China Is Already Scooping Up U.S. Corn From the Next Harvest
(Bloomberg) -- China has already started buying U.S. corn from the harvest that farmers will start gathering in the fall, in the latest sign of tight global supplies.
The Asian nation, the world’s largest commodity importer, bought American corn for shipment in the fourth quarter, according to people familiar with the matter who asked not to be identified because the deals are private. Crops for the fall harvest are currently just being planted and traders estimate sales to China were at least 1 million metric tons.
Chicago corn futures rose by the most allowed by the exchange. The contract for July delivery surged as much as 25 cents, or 4.1%, to reach $6.315 a bushel, the highest for a most-active contract since 2013.
China is rebuilding its hog herd faster than expected after a deadly pig disease shrunk animal numbers in the past few years. The rebound is fueling demand for corn to feed the animals. As the nation restores pork output with more modern agriculture practices, backyard farmers are being replaced by professional operations known as hog hotels, which usually feed more grains to pigs instead of table scraps. There’s also speculation China is stockpiling crops.
U.S. exporters have already sold more than 20 million tons of corn to China for delivery this season, an all-time high, according to data from the U.S. Department of Agriculture. The agency hasn’t yet published data for any deals for next season, but it’s possible that some may have already been concluded and haven’t been reported.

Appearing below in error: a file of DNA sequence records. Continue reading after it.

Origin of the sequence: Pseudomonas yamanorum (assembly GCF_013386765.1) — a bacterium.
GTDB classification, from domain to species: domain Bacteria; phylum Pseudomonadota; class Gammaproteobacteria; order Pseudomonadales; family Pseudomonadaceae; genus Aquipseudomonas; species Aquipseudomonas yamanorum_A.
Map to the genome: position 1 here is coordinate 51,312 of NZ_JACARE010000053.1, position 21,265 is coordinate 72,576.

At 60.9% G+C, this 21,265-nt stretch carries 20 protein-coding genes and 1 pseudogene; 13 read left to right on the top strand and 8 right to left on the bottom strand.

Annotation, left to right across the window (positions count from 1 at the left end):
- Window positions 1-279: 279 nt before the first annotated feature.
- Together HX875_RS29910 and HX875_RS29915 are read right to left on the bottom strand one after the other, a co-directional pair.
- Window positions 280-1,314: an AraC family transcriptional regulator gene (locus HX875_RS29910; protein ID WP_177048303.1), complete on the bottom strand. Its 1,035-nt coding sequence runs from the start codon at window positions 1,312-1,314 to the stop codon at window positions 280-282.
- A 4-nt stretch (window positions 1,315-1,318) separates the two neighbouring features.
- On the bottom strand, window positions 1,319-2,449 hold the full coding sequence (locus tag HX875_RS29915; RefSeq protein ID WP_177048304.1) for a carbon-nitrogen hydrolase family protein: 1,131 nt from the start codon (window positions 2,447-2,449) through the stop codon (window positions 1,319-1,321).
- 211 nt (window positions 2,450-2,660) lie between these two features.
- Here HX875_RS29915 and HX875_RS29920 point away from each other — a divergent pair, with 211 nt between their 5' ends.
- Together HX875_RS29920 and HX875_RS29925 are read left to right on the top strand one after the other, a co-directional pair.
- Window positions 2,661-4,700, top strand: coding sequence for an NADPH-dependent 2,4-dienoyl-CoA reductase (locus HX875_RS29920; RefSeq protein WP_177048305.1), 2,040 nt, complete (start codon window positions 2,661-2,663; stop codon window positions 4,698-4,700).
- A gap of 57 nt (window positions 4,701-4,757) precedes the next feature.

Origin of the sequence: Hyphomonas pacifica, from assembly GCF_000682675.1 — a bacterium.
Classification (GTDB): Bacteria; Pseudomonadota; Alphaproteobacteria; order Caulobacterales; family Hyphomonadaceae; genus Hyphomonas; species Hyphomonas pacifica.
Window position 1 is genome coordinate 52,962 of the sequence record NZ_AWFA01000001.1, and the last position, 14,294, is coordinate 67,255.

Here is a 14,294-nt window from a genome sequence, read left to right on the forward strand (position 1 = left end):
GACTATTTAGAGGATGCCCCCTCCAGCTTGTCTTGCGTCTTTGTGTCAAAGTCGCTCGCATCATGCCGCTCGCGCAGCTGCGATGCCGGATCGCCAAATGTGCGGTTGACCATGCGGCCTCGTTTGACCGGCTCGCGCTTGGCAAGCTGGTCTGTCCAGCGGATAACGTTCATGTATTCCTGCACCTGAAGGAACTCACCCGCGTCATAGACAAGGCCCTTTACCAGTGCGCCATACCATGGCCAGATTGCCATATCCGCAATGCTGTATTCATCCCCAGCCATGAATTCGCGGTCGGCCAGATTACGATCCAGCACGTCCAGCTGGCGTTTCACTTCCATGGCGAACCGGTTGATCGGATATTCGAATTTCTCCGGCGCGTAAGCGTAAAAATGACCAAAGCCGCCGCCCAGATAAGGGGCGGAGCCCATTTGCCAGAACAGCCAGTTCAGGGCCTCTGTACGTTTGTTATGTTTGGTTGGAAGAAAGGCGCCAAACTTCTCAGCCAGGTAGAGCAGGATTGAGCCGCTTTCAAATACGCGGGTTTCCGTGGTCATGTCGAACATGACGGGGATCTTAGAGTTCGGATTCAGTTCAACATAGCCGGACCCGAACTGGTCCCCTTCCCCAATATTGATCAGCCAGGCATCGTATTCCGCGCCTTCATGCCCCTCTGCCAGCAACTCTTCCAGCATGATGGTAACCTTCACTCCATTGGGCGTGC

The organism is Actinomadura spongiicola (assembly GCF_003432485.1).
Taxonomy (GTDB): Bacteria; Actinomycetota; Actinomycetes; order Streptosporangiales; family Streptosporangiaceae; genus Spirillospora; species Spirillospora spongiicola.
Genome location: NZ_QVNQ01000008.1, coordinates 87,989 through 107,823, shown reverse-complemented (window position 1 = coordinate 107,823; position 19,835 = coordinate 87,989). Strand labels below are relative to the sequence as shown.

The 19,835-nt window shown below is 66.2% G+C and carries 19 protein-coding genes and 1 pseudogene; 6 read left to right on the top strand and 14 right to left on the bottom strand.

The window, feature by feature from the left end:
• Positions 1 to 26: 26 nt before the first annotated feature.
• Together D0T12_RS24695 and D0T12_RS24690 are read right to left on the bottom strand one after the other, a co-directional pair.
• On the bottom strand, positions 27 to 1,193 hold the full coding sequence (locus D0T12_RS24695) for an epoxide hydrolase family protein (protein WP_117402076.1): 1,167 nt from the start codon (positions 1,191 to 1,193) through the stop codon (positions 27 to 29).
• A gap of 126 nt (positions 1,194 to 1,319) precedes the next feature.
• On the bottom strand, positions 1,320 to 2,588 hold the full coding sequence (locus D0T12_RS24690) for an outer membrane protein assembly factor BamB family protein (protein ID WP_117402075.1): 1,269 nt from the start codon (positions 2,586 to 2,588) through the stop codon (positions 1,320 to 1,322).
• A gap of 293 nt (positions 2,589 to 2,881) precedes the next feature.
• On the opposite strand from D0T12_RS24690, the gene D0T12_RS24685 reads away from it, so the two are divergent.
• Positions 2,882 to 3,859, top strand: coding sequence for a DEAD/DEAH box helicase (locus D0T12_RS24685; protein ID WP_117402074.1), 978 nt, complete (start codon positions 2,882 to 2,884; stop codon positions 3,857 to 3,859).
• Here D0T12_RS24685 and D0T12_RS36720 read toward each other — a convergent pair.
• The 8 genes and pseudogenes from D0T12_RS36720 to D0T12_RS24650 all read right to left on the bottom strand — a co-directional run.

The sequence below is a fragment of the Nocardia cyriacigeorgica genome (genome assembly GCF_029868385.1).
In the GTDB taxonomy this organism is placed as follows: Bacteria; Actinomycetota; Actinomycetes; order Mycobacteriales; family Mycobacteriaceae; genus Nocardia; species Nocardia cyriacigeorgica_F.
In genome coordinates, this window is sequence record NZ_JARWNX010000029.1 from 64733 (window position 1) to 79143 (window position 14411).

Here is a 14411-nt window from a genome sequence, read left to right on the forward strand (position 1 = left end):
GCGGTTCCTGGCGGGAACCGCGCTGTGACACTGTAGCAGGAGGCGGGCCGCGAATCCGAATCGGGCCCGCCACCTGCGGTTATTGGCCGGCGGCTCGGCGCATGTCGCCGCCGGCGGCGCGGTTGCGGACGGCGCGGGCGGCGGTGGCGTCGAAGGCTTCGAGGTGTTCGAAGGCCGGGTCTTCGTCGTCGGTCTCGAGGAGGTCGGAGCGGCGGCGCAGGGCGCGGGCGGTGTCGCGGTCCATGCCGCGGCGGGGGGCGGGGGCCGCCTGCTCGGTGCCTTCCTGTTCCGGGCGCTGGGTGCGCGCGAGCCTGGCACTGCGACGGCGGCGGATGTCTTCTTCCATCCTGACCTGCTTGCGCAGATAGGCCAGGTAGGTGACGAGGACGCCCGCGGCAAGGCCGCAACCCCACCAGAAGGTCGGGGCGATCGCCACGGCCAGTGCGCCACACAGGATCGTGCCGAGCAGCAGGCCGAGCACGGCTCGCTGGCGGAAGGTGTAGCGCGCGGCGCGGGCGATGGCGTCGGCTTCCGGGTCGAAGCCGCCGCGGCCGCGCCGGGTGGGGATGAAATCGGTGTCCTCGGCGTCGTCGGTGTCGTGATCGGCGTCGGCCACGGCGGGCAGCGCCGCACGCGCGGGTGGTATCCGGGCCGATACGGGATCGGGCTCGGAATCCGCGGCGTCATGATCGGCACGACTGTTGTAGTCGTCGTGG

The surge in demand for U.S. supplies comes as dry conditions threaten crops in Brazil. The two nations are No. 1 and 2 for global corn shipments. While China doesn’t often buy large amounts from Brazil, the situation is still tightening the global supply picture. Importers typically turn to South America for supply during the next few months before the U.S. harvest starts in the fall.
China is forecast to import 28 million tons from all countries in the 2020-2021 season, the USDA’s Being office said in a report this week. While purchases are expected to drop to 15 million tons the following year, it’s still double a quota set by the World Trade Organization that allows firms in China to import the grain at a lower duty rate.
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